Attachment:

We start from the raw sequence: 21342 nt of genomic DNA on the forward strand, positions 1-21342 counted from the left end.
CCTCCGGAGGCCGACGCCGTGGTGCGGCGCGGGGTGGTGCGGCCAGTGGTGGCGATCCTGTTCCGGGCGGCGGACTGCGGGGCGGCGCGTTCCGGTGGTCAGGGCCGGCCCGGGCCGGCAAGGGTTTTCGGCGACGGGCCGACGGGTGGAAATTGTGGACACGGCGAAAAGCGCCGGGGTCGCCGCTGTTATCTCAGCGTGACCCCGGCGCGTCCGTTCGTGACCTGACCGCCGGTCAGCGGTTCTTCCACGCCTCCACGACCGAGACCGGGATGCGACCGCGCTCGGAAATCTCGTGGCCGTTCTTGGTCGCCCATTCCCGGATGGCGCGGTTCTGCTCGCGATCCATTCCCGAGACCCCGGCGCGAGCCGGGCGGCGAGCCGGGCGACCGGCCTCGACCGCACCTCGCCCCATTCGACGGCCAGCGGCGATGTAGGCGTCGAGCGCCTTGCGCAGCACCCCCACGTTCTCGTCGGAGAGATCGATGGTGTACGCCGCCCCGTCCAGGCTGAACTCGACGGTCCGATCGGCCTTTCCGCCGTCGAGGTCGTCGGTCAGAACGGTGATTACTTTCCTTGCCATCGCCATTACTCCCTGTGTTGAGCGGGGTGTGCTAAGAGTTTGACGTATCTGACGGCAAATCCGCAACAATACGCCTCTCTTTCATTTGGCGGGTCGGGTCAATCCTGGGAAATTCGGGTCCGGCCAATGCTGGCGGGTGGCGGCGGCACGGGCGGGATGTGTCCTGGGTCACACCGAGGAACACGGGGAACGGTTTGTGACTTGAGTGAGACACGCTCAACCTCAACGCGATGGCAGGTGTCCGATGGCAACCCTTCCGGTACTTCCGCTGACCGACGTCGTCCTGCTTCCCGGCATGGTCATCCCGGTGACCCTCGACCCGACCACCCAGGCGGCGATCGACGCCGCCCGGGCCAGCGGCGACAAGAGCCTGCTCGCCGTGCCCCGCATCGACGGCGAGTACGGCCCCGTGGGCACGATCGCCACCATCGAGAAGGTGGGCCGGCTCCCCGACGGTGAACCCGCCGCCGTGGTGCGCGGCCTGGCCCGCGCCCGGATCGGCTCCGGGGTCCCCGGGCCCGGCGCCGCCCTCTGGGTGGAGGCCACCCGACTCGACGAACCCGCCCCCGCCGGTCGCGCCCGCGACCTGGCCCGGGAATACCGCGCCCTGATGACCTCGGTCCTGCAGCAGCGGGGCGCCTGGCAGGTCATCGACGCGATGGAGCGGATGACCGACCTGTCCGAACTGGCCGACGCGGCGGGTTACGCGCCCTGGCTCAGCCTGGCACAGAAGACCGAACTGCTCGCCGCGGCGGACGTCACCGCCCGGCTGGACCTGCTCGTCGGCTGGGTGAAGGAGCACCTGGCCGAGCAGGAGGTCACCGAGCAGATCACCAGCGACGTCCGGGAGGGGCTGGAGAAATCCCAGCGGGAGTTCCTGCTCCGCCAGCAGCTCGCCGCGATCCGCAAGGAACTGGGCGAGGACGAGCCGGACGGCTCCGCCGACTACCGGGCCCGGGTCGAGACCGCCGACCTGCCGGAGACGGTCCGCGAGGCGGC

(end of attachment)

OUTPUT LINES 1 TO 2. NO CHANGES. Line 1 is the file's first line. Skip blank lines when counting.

We start from the raw sequence: 21342 nt of genomic DNA on the forward strand, positions 1-21342 counted from the left end.
CCTCCGGAGGCCGACGCCGTGGTGCGGCGCGGGGTGGTGCGGCCAGTGGTGGCGATCCTGTTCCGGGCGGCGGACTGCGGGGCGGCGCGTTCCGGTGGTCAGGGCCGGCCCGGGCCGGCAAGGGTTTTCGGCGACGGGCCGACGGGTGGAAATTGTGGACACGGCGAAAAGCGCCGGGGTCGCCGCTGTTATCTCAGCGTGACCCCGGCGCGTCCGTTCGTGACCTGACCGCCGGTCAGCGGTTCTTCCACGCCTCCACGACCGAGACCGGGATGCGACCGCGCTCGGAAATCTCGTGGCCGTTCTTGGTCGCCCATTCCCGGATGGCGCGGTTCTGCTCGCGATCCATTCCCGAGACCCCGGCGCGAGCCGGGCGGCGAGCCGGGCGACCGGCCTCGACCGCACCTCGCCCCATTCGACGGCCAGCGGCGATGTAGGCGTCGAGCGCCTTGCGCAGCACCCCCACGTTCTCGTCGGAGAGATCGATGGTGTACGCCGCCCCGTCCAGGCTGAACTCGACGGTCCGATCGGCCTTTCCGCCGTCGAGGTCGTCGGTCAGAACGGTGATTACTTTCCTTGCCATCGCCATTACTCCCTGTGTTGAGCGGGGTGTGCTAAGAGTTTGACGTATCTGACGGCAAATCCGCAACAATACGCCTCTCTTTCATTTGGCGGGTCGGGTCAATCCTGGGAAATTCGGGTCCGGCCAATGCTGGCGGGTGGCGGCGGCACGGGCGGGATGTGTCCTGGGTCACACCGAGGAACACGGGGAACGGTTTGTGACTTGAGTGAGACACGCTCAACCTCAACGCGATGGCAGGTGTCCGATGGCAACCCTTCCGGTACTTCCGCTGACCGACGTCGTCCTGCTTCCCGGCATGGTCATCCCGGTGACCCTCGACCCGACCACCCAGGCGGCGATCGACGCCGCCCGGGCCAGCGGCGACAAGAGCCTGCTCGCCGTGCCCCGCATCGACGGCGAGTACGGCCCCGTGGGCACGATCGCCACCATCGAGAAGGTGGGCCGGCTCCCCGACGGTGAACCCGCCGCCGTGGTGCGCGGCCTGGCCCGCGCCCGGATCGGCTCCGGGGTCCCCGGGCCCGGCGCCGCCCTCTGGGTGGAGGCCACCCGACTCGACGAACCCGCCCCCGCCGGTCGCGCCCGCGACCTGGCCCGGGAATACCGCGCCCTGATGACCTCGGTCCTGCAGCAGCGGGGCGCCTGGCAGGTCATCGACGCGATGGAGCGGATGACCGACCTGTCCGAACTGGCCGACGCGGCGGGTTACGCGCCCTGGCTCAGCCTGGCACAGAAGACCGAACTGCTCGCCGCGGCGGACGTCACCGCCCGGCTGGACCTGCTCGTCGGCTGGGTGAAGGAGCACCTGGCCGAGCAGGAGGTCACCGAGCAGATCACCAGCGACGTCCGGGAGGGGCTGGAGAAATCCCAGCGGGAGTTCCTGCTCCGCCAGCAGCTCGCCGCGATCCGCAAGGAACTGGGCGAGGACGAGCCGGACGGCTCCGCCGACTACCGGGCCCGGGTCGAGACCGCCGACCTGCCGGAGACGGTCCGCGAGGCGGC